[1,] "health" "immigration" "aboriginal"
[2,] "canada" "officer" "court"
[3,] "court" "applicant" "canada"
[4,] "officer" "canada" "federal"
[5,] "safety" "applicants" "rights"
[6,] "nthe" "decision" "plaintiffs"
[7,] "medical" "application" "applicants"
[8,] "services" "minister" "general"
[9,] "federal" "citizenship" "attorney"
[10,] "apotex" "evidence" "minister"

Note: Your output may look different, since topic modelling is based on a probabilistic algorithm. But if you run it multiple times, it should produce results that allow you to classify texts in three themes.

In our case, the three topics emerge clearly as most frequent words. Our judgments deal with 1) health, 2) immigration and 3) aboriginal concerns.

We may thus want to assign these names as column headers to our terms.

# Consult the most distinct 10 words for each topic. Based on these words, assign [1] aboriginal, [2] health, [3] immigration to the corresponding topic. # !!! IMPORTANT: ADAPT THAT ORDERING TO YOUR RESULTS!!!

topic_label <- c("health","immigration","aboriginal") 
colnames(terms) <- topic_label
 
terms
 ##
health immigration aboriginal
[1,] "health" "immigration" "aboriginal"
[2,] "canada" "officer" "court"
[3,] "court" "applicant" "canada"
[4,] "officer" "canada" "federal"
[5,] "safety" "applicants" "rights"
[6,] "nthe" "decision" "plaintiffs"
[7,] "medical" "application" "applicants"
[8,] "services" "minister" "general"
[9,] "federal" "citizenship" "attorney"
[10,] "apotex" "evidence" "minister"
 

We can now use that classification to determine which is the most prominent topic per case.

Since we already have the correct, human-assigned label, we will combine the assignment with our classification prediction to compare results.

# We create a new object topics with the topic for each document as input and create a list that compares actual with predicted classifications.
topics <- topics(topic_model)
 
topics <- mapvalues(topics, from=1:3, to=topic_label)
topics <- as.data.frame(cbind(as.character(cases$issue),topics))
 
topics <- cbind(cases$case,topics)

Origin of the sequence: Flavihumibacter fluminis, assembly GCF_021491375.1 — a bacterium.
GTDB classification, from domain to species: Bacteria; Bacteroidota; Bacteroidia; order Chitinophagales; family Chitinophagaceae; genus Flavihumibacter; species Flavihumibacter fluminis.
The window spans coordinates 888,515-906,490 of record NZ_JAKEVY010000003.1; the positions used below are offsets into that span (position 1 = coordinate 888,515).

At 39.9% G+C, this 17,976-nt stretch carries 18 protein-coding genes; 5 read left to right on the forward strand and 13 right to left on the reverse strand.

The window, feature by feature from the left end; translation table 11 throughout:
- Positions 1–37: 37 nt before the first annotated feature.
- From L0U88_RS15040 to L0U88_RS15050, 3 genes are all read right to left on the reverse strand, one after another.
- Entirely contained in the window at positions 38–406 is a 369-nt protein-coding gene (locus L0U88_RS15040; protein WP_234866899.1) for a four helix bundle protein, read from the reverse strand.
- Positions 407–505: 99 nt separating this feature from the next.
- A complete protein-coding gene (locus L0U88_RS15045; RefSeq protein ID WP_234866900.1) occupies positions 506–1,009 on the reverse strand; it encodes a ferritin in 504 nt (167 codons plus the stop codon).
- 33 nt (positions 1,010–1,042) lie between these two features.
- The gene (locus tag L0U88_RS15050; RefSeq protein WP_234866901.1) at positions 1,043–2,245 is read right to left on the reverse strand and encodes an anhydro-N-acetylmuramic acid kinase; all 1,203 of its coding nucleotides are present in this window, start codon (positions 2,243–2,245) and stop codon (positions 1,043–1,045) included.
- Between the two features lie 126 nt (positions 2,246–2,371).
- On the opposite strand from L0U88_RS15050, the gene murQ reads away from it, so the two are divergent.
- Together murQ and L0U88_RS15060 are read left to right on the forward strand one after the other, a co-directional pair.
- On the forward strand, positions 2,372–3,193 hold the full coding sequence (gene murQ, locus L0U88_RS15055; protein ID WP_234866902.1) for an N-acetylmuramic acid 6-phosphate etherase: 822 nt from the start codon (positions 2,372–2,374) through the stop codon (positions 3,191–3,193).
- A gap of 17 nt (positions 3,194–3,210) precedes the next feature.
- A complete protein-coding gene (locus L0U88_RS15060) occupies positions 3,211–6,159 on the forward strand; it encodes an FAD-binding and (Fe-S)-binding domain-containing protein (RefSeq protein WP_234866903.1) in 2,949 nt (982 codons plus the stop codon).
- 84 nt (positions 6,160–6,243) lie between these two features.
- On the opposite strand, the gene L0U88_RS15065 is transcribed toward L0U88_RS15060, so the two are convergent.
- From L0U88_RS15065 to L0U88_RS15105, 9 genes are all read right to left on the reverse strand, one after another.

colnames(topics) <- c("case","issue", "prediction")
 
head(topics, 5)
 ##
case issue prediction
1 Sheldon v. Canada (Health) health health
2 Swarath v. Canada health health
3 Adewusi v. Canada (Citizenship and Immigration) immigration immigration
4 Cohen v. Canada (Minister of Citizenship and Immigration) immigration health
5 Lee v. Canada (Minister of Citizenship and Immigration)

We can determine the probability of whether a topic is in a given document. On the one hand, it can give us a sense of what percentage of a document covers what. On the other hand, it also helps with error correction. The algorithm assigns a topic as main topic when it is the most prevalent topic in a document. But if, according to the algorithm, 51% of a document covers health and 49% covers immigration, then a human could arguably classify it as either or. If the document is then humanly classified as immigration, the algorithm may not be completely wrong. Again, it is important to carefully study results to assess how much confidence one can have in computer generated categories. The same can be said for human-assigned categories. 

# We determine the probability of whether a topic is in a given document.

topics$prob_topic <- posterior(topic_model)$topics
 
head(topics,5)
 ##
case issue prediction prob_topic.1 prob_topic.2 prob_topic.3
1 Sheldon v. Canada (Health) health health 8.458806e-01 3.005826e-05 1.540893e-01
2 Swarath v. Canada health health 8.470014e-01 2.726386e-05 1.529714e-01
3 Adewusi v. Canada (Citizenship and Immigration) immigration immigration 4.717039e-01 5.282504e-01 4.572935e-05
4 Cohen v. Canada (Minister of Citizenship and Immigration) immigration health 8.283561e-01 1.716054e-01 3.845195e-05
5 Lee v. Canada (Minister of Citizenship and Immigration) immigration health 8.185887e-01 1.813808e-01 3.051184e-05
 

Finally, we can formally quantify how good our automated classification was by comparing it to the manual classification. To do that we simply check the percentage of classes that were guessed correctly.


# Here we check how many times the preassigned "issue" label is identical to our prediction. If the prediction is correct, we count it as a hit. We start the hit count with 0 and add one every time the assignment was correct. We can then divide the hits by the total number of guesses.

hits <- 0 
for (row in 1:nrow(topics)) { if (topics$issue[row] ==topics$prediction[row] ) { hits <- hits+1 } }

correctness <- hits/length(topics$issue)